The present case, G1/19, stems from a referral by an EPO Board of Appeal in the case T489/14 and concerns the patentability of a computer-implemented simulation as described in EP 03793825.5, derived from WO2004023347: “MOVEMENT OF AN AUTONOMOUS ENTITY THROUGH AN ENVIRONMENT”. The web-site of the PCT applicant refers to the development of “a phenomenological model tuned to reproduce the movement of individuals in public venues hosting large crowds”. This topic has been the subject of academic study; for example, the application itself cites “Simulating dynamical features of escape panic“ by Dirk Helbing, Illis Farakas and Tamas Vicsek, Nature, volume 407, pages 487 to 490 (2000).
Claim 1 of WO2004023347 recites the following:
1. A method of simulating movement of an autonomous entity through an environment, the method comprising:
*providing a provisional path through a model of the environment from a current location to an intended destination;
*providing a profile for said autonomous entity;
*determining a preferred step towards said intended destination based upon said profile and said provisional path;
*determining a personal space around said autonomous entity;
*determining whether said preferred step is feasible by considering whether obstructions infringe said personal space.
The “autonomous entity” is typically a pedestrian whose planned route (preferred step towards the destination) might, for example, conflict with the path of another pedestrian so as to infringe the personal space of the former.
This claim was amended during prosecution to specify that the simulation is computer-implemented and by the addition of further details relating to the simulation method. The former amendment is significant in view of the “narrow interpretation” of the subject matter exclusions of Article 52(2) EPC. In particular, it is established EPO practice that if a claim has at least one technical feature (such as a computer implementation), the claim necessarily avoids the exclusions of Article 52(2) EPC.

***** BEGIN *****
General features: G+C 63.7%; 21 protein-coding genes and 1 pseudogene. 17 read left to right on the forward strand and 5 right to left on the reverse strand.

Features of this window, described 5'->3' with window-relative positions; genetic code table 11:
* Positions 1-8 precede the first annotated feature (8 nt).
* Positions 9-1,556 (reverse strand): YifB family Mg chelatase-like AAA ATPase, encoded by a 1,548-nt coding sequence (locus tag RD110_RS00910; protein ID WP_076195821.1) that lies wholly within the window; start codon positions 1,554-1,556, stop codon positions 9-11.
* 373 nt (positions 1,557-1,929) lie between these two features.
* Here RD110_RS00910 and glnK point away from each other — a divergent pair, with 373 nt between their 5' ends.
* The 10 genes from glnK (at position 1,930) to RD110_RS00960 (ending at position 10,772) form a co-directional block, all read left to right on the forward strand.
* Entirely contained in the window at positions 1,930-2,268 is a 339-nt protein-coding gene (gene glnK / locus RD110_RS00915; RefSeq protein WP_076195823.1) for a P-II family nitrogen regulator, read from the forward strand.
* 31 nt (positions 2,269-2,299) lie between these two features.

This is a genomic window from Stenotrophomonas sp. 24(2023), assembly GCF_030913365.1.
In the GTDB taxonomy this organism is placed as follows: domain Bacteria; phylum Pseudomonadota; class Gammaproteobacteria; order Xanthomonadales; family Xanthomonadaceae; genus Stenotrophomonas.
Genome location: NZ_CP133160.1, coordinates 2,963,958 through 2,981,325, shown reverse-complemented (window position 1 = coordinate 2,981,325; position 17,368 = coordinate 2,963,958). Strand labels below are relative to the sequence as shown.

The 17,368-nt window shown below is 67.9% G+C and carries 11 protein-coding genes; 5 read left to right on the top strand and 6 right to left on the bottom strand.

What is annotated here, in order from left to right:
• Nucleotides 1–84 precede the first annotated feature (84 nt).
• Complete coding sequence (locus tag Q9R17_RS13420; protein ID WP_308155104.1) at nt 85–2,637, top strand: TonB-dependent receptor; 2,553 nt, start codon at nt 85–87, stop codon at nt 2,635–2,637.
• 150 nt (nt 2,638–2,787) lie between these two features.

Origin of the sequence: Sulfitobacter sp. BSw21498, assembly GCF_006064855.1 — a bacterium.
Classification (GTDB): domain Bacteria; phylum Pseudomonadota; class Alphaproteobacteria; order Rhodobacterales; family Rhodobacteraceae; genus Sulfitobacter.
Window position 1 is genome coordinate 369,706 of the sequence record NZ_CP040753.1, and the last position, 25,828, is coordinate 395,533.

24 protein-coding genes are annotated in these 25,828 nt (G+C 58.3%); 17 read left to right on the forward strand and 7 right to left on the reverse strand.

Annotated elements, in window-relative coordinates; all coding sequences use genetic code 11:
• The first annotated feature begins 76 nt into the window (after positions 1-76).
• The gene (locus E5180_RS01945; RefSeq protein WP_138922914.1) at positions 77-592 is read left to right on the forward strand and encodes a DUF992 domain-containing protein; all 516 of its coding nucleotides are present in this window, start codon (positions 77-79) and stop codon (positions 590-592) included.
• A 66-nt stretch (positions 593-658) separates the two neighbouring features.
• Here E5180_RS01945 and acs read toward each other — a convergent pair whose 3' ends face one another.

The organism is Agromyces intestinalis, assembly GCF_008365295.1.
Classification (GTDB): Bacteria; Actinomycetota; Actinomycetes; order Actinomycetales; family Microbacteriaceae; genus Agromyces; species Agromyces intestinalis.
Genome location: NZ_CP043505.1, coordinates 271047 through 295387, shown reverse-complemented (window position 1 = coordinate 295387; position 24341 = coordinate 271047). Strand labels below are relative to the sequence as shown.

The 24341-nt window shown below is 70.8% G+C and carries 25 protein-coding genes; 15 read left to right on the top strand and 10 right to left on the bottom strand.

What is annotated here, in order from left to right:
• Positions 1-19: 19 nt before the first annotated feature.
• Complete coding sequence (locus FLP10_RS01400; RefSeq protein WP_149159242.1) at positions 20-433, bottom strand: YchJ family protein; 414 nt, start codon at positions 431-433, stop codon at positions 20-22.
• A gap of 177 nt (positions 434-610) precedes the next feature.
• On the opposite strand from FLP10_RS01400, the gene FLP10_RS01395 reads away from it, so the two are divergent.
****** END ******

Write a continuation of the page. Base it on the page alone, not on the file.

However, as set out in Duns Licensing (T154/04) and other similar decisions, there is still a requirement for technicality as part of Article 56 EPC (inventive step). In particular, only features which contribute to the solution of a technical problem are to be considered under Article 56 EPC; non-technical features which do not so contribute are disregarded for inventive step (irrespective of how clever or non-obvious such features might be). The rationale behind this approach is that the patent system is intended for innovations in technology, rather than for innovations in non-technical fields such as business methods.
The focus of the referral from T489/14 concerns whether non-technical features contribute to the solution of a technical problem, or whether such features “equivalently … bring about a technical effect”. T489/14 holds that “a technical effect requires …a direct link with physical reality, such as a change in or measurement of a physical entity”. The Board of Appeal is of the opinion that no direct link with physical reality is present in the claimed computer-implemented simulation of WO2004023347, and this conclusion would normally lead to refusal of the application.